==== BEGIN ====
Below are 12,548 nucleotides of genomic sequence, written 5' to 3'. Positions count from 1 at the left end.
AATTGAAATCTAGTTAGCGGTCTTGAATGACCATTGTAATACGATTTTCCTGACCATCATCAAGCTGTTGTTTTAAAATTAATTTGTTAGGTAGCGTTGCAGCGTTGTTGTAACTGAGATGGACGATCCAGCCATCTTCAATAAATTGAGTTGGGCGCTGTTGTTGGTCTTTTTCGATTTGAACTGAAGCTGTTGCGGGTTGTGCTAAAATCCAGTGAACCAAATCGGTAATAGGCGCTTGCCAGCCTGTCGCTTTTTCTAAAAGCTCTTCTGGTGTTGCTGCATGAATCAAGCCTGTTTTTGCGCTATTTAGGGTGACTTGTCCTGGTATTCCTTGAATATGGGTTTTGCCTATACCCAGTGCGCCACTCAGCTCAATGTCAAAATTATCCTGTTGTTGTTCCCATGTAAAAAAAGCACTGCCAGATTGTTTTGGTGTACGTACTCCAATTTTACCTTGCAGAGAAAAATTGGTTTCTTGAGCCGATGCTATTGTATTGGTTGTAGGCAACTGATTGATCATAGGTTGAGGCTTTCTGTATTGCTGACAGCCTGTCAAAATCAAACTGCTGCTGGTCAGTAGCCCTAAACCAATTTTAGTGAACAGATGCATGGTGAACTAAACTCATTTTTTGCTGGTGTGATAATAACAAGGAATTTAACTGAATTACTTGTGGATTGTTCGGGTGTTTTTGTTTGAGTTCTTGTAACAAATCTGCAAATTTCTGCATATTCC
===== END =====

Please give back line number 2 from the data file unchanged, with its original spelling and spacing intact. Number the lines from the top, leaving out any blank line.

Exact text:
AATTGAAATCTAGTTAGCGGTCTTGAATGACCATTGTAATACGATTTTCCTGACCATCATCAAGCTGTTGTTTTAAAATTAATTTGTTAGGTAGCGTTGCAGCGTTGTTGTAACTGAGATGGACGATCCAGCCATCTTCAATAAATTGAGTTGGGCGCTGTTGTTGGTCTTTTTCGATTTGAACTGAAGCTGTTGCGGGTTGTGCTAAAATCCAGTGAACCAAATCGGTAATAGGCGCTTGCCAGCCTGTCGCTTTTTCTAAAAGCTCTTCTGGTGTTGCTGCATGAATCAAGCCTGTTTTTGCGCTATTTAGGGTGACTTGTCCTGGTATTCCTTGAATATGGGTTTTGCCTATACCCAGTGCGCCACTCAGCTCAATGTCAAAATTATCCTGTTGTTGTTCCCATGTAAAAAAAGCACTGCCAGATTGTTTTGGTGTACGTACTCCAATTTTACCTTGCAGAGAAAAATTGGTTTCTTGAGCCGATGCTATTGTATTGGTTGTAGGCAACTGATTGATCATAGGTTGAGGCTTTCTGTATTGCTGACAGCCTGTCAAAATCAAACTGCTGCTGGTCAGTAGCCCTAAACCAATTTTAGTGAACAGATGCATGGTGAACTAAACTCATTTTTTGCTGGTGTGATAATAACAAGGAATTTAACTGAATTACTTGTGGATTGTTCGGGTGTTTTTGTTTGAGTTCTTGTAACAAATCTGCAAATTTCTGCATATTCC